It's judgment day. Analysts at big media agencies have scrutinized the latest reality shows, comedies and dramas to help clients brace for inevitable cancellations and time-slot shuffling. After all, advertisers lavished $9.3 billion on the broadcast network upfront, and they're about discover if their investment paid off. The six broadcast networks are launching 31 new fall shows, with NBC up first this week, looking for a post-Olympics glow.
sifted through reports from four top media-buying shops—Carat North America, Horizon Media, Initiative Media and Magna Global—that tried to handicap the new season. There is plenty at stake.
According to Ad Age, Carat billed $4.72 billion, Initiative $5.08 billion in 2003; figures for Horizon and Magna Global were not separated from their corporate parents.
This fall, analysts predict only a handful of sure bets, such as CBS'CSI: NY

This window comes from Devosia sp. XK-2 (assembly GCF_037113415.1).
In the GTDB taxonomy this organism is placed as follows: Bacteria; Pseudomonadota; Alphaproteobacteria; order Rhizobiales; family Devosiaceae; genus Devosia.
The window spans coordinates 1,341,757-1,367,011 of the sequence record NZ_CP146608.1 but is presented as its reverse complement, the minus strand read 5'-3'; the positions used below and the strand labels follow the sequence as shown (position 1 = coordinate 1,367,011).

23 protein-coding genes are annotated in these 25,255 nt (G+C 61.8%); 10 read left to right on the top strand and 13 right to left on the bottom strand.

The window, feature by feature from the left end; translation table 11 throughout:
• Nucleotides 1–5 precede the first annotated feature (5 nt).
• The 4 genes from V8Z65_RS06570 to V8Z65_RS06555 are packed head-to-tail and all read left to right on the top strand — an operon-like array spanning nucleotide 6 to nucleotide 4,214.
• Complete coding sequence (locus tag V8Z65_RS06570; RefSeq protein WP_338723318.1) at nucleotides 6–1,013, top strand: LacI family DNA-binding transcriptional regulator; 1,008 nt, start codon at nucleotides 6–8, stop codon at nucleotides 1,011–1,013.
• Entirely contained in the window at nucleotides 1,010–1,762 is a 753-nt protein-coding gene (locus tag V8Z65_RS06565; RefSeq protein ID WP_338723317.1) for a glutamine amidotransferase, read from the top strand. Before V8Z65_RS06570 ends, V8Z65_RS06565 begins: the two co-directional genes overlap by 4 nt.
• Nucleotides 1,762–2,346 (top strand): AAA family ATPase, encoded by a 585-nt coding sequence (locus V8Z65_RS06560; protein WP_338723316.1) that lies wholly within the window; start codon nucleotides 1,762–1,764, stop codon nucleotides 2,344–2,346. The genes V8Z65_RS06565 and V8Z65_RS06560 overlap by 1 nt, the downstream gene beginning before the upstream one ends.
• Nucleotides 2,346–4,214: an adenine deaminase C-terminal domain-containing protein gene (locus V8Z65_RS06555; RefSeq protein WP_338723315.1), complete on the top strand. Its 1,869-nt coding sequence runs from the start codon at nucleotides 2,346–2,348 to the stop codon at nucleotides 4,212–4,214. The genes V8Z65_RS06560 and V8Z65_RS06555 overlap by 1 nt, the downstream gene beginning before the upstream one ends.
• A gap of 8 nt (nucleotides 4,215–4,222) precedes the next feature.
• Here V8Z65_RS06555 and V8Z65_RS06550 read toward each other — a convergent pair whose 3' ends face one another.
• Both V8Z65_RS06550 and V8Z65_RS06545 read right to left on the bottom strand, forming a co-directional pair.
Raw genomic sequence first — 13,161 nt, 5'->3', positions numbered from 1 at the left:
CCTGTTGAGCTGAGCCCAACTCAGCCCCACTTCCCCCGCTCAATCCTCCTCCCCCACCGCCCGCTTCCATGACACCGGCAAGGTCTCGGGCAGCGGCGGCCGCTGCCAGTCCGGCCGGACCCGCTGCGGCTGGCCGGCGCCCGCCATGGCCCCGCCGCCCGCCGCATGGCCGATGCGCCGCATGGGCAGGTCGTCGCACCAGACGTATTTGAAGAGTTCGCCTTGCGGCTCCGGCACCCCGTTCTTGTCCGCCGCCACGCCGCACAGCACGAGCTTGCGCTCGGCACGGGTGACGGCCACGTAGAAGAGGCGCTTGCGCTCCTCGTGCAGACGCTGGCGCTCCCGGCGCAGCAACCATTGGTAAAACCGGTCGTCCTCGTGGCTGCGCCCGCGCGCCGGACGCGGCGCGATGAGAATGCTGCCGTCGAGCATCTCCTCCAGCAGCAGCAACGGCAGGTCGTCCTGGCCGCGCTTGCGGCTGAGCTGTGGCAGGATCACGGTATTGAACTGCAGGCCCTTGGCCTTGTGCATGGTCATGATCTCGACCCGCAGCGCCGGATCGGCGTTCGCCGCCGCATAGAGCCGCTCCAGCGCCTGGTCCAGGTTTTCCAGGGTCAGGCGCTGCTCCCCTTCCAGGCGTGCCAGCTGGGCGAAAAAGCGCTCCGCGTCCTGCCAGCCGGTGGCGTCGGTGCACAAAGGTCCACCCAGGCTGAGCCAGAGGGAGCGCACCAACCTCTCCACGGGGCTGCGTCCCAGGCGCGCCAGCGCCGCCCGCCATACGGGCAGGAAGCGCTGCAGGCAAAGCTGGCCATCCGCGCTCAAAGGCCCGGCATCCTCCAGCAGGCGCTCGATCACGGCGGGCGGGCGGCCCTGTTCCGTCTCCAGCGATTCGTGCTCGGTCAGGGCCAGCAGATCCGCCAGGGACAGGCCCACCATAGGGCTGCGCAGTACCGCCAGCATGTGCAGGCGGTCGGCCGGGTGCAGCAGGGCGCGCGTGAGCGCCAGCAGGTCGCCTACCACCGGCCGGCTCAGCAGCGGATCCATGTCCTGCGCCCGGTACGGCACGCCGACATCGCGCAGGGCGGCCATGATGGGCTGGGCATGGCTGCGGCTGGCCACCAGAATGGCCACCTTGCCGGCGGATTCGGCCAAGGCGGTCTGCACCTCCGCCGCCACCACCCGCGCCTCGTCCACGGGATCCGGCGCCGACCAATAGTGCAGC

and NBC's Friends
spinoff Joey. Some new entries, like ABC's dark survival drama Lost
and CBS' baseball-centric ,
get good reviews but could fall victim to tough time slots. Others are more problematic. Jason Alexander's latest stab on CBS, Listen Up, seems unlikely to break the Seinfeld
curse, while siren Heather Locklear may not be enough to make NBC's airport drama LAX
The fresh shows getting buzz include ABC's Desperate Housewives, an HBO-style dark comedy about suburban homemakers, and UPN's drama Kevin Hill, starring hunky Taye Diggs. Hill
should score with young women, particularly thanks to lead-in America's Next Top Model. And The WB could uncover its newest teen hit with Jack & Bobby.
(No, it's not
about the Kennedys.)
Still, innovative ideas don't always grab viewers right away—just look at Fox's quirky comedy Arrested Development, which has narrowly survived for a second season despite an Emmy nod and a cult following.
Of course, network suits and advertisers budget for some dogs. They need look no further than last season's mortality rate. Of 45 new scripted shows, only 12 survived. Remember Skin
and Brothers of Poland, New Hampshire? Enough said. —with reporting by Anne Becker
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